University of California at Berkeley
Dept. of Electrical Engineering &
Computer Science
Instructor:  Brian Lucena (email) Office: 327 Soda 

GSI:  Adam Chlipala (email) Office: 579 Soda 

Lectures:  MW 9:3011:00 AM, 310 Soda Hall  
Office Hours (updated): 
 
Section: 
 
Textbook:  Michael Sipser, Introduction to the Theory of Computation  
Newsgroup:  ucb.class.cs172 on news.berkeley.edu  
Grading: 
Your grade will be determined from the following class components:
 
Problem Sets:  The weekly problems sets for this class comprise a large
percentage of the total grade. Discussing approaches to the problems
and high level ideas is strongly encouraged. However, detailed
explanations of how exactly to do a problem are not permitted. If you
are stuck on a problem feel free to contact the course staff via email
or at office hours.
Problem sets with class score statistics

Day  Topics  Book sections  
1  W 1/19  Class overview. Regular languages and deterministic finite automata (DFAs).  1.1  
2  M 1/24  Nondeterministic finite automata (NFAs).  1.2  
3  W 1/26  Nonregular languages; the pumping lemma for regular languages. Contextfree languages.  1.4, 2.1  PS1 out 
4  M 1/31  More contextfree languages. The pumping lemma for contextfree languages.  2.1, 2.3  
5  W 2/2  More pumping lemma for contextfree languages. Pushdown automata. CFLs are representable with PDAs.  2.3, 2.2  PS1 due PS2 out 
6  M 2/7  PDAs describe CFLs. Turing machines.  2.2, 3.1  
7  W 2/9  More Turing machines.  3.1, 3.2  PS2 due PS3 out 
8  M 2/14  Nondeterministic Turing machines. Algorithms. Review of diagonalization  3.2, 3.3, 4.2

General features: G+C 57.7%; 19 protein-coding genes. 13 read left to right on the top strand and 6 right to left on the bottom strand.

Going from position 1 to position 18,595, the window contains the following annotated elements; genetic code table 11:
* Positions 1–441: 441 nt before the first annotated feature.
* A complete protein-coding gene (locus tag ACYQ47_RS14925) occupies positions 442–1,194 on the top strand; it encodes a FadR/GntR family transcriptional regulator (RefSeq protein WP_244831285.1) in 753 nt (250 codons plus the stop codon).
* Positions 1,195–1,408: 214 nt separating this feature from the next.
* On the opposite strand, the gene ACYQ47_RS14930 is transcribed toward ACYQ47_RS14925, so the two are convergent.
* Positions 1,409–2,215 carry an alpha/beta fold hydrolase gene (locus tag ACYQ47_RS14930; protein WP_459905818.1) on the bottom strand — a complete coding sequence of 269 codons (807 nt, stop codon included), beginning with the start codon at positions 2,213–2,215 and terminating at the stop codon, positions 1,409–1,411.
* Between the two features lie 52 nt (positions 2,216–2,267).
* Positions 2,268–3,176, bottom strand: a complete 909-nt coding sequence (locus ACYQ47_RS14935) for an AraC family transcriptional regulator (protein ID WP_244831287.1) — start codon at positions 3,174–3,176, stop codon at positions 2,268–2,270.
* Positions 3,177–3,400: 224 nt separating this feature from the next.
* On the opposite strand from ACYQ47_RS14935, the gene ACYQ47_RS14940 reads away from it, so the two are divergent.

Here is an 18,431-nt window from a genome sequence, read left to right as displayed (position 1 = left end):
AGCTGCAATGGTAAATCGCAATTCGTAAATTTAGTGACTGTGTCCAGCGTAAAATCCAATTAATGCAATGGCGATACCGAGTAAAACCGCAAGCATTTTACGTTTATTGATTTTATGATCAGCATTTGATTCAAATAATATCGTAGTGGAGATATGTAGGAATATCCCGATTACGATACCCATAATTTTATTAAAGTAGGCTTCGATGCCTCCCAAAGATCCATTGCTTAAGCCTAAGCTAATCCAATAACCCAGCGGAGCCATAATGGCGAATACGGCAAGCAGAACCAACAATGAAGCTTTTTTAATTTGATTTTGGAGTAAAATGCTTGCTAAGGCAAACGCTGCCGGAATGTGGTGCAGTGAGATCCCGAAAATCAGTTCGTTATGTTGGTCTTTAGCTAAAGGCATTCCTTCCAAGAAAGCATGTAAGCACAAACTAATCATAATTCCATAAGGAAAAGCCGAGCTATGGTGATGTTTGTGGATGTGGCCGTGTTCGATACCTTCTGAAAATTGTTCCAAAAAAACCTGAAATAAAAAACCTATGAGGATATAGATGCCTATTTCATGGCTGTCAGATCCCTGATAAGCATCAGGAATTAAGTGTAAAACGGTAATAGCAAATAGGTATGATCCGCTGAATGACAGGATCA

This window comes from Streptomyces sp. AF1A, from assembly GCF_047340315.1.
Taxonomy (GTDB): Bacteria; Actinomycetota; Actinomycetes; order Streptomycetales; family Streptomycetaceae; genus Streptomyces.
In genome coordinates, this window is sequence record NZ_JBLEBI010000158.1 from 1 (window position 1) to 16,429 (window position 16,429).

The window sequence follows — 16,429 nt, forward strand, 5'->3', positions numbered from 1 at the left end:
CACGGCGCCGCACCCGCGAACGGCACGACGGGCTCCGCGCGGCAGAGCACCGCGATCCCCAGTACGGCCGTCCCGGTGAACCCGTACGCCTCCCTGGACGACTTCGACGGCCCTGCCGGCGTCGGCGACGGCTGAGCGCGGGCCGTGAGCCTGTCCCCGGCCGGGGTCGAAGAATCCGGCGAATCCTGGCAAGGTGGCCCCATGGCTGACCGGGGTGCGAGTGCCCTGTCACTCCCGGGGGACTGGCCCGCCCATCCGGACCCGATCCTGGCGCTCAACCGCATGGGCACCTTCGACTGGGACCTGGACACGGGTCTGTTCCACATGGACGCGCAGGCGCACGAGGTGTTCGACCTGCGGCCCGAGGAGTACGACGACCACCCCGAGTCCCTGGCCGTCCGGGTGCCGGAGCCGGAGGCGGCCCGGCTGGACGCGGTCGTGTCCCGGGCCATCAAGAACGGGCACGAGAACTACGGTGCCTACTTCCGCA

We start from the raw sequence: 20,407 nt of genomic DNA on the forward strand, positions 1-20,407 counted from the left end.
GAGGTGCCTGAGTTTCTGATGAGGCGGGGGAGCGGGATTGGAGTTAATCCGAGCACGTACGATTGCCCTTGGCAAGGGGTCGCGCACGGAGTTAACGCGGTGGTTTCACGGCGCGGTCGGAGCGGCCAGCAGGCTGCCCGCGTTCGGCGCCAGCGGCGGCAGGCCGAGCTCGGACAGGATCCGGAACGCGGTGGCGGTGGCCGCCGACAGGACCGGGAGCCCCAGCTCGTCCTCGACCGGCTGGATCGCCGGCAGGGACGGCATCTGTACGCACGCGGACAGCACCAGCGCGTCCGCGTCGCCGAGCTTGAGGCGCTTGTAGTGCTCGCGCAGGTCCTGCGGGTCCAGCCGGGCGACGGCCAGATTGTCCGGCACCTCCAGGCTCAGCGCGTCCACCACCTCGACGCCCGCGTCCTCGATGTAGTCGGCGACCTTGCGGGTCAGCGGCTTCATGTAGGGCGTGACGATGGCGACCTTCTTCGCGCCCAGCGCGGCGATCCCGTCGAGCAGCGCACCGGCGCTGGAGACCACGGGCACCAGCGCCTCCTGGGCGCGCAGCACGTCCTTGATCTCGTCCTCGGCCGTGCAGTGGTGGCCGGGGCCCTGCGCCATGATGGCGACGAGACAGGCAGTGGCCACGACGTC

9  W 2/16  Decidability  4.1, 4.2  PS3 due PS4 out 
10  W 2/23  Reductions for decidability.  5.1, 5.3  PS4 due 
11  M 2/28  Midterm exam 1 (open book, open notes)  
12  W 3/2  More reductions. Reductions via computation histories.  5.1, 5.3  PS5 out 
13  M 3/7  More reductions via computation histories. Post correspondence problem.  5.1, 5.2  
14  W 3/9  More Post correspondence problem. The recusion theorem.  5.2, 6.1  PS5 due PS6 out 
15  M 3/14  Turing reducibility. Descriptive complexity.  6.3, 6.4  
16  W 3/16  Introduction to time complexity.  7.1, 7.2, 7.3  PS6 due PS7 out 
17  M 3/28  P and NP.  7.2, 7.3  
18  W 3/30  NPcompleteness.  7.4  PS7 due PS8 out 
19  M 4/4  More NPcompleteness.  7.4, 7.5  
20  W 4/6  Savitch's Theorem and PSPACE.  8.1, 8.2  PS8 due 
21  M 4/11  Midterm exam 2  
22  W 4/13  PSPACEcompleteness.  8.3  PS9 out 
23  M 4/18  Games. More PSPACEcompleteness. L and NL.  8.3, 8.4  
24  W 4/20  More L and NL.  8.4, 8.5, 8.6  PS9 due PS10 out 
25  M 4/25  NL=coNL. The space hierarchy theorem.  8.6, 9.1  
26  W 4/27  The time hierarchy theorem. Approximation algorithms.  9.1, 10.1  PS10 due PS11 out 
27  M 5/2  More approximation algorithms. Probabilistic algorithms.  10.1, 10.2  
28  W 5/4  More probablistic primality checking. Cryptography.  10.2, 10.6  PS11 due 
29  M 5/9  Overview and wrapup. 
This course discusses the power and limitations of computing devices from a theoretical viewpoint. It can roughly be divided into four sections.